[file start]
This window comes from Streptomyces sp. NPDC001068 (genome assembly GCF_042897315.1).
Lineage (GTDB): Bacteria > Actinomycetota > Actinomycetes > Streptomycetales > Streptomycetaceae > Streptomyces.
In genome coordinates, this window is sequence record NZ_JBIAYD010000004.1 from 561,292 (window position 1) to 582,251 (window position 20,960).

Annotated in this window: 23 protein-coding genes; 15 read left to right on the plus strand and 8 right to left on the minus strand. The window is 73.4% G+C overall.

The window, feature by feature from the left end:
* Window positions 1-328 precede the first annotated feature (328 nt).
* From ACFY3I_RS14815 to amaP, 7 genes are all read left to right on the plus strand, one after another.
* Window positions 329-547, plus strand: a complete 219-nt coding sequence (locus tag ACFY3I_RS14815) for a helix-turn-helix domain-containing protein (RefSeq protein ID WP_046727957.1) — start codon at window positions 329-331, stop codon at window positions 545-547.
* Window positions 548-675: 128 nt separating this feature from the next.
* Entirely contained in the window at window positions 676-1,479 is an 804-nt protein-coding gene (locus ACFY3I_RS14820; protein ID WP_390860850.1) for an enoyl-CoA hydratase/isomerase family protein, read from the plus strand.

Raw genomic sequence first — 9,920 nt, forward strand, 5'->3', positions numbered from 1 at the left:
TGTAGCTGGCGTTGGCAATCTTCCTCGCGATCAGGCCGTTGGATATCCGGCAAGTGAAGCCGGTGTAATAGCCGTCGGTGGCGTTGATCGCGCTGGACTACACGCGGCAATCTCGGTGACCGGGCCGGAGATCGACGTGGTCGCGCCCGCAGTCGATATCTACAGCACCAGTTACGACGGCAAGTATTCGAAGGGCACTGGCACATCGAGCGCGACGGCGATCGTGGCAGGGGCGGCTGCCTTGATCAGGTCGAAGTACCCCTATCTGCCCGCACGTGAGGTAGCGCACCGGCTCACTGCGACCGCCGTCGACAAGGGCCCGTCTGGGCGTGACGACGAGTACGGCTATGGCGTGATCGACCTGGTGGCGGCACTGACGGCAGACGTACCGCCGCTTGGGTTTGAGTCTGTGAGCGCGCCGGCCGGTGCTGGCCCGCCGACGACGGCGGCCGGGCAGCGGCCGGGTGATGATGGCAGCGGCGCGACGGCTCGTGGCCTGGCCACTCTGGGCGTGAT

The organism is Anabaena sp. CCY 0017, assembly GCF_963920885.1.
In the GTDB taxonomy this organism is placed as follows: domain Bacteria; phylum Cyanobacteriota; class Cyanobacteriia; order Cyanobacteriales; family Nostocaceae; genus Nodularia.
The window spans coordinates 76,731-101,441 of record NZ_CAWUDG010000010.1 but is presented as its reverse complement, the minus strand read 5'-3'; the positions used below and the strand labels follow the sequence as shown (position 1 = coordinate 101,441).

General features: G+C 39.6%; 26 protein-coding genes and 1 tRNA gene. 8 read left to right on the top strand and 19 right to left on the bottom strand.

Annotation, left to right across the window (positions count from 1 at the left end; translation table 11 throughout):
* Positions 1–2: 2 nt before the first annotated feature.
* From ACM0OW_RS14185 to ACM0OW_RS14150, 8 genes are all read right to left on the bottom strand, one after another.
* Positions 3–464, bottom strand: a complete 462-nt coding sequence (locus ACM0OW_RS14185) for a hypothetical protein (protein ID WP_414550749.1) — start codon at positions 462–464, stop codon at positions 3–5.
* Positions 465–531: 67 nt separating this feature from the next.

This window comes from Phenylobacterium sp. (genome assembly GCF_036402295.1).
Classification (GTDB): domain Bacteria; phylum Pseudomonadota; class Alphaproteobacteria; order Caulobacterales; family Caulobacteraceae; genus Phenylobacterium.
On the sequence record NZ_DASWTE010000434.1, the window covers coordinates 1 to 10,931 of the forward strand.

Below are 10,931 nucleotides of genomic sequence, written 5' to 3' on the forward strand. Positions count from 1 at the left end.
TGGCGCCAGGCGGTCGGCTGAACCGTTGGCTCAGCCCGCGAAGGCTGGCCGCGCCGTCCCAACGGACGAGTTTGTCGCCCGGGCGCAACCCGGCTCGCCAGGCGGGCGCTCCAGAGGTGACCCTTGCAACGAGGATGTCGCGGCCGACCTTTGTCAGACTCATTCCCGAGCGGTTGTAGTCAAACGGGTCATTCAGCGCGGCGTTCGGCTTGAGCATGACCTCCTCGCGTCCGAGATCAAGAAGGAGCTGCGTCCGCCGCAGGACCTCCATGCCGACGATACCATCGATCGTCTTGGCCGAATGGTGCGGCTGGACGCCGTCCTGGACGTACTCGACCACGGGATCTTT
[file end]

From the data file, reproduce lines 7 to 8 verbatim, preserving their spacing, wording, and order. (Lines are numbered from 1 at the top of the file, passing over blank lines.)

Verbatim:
* From ACFY3I_RS14815 to amaP, 7 genes are all read left to right on the plus strand, one after another.
* Window positions 329-547, plus strand: a complete 219-nt coding sequence (locus tag ACFY3I_RS14815) for a helix-turn-helix domain-containing protein (RefSeq protein ID WP_046727957.1) — start codon at window positions 329-331, stop codon at window positions 545-547.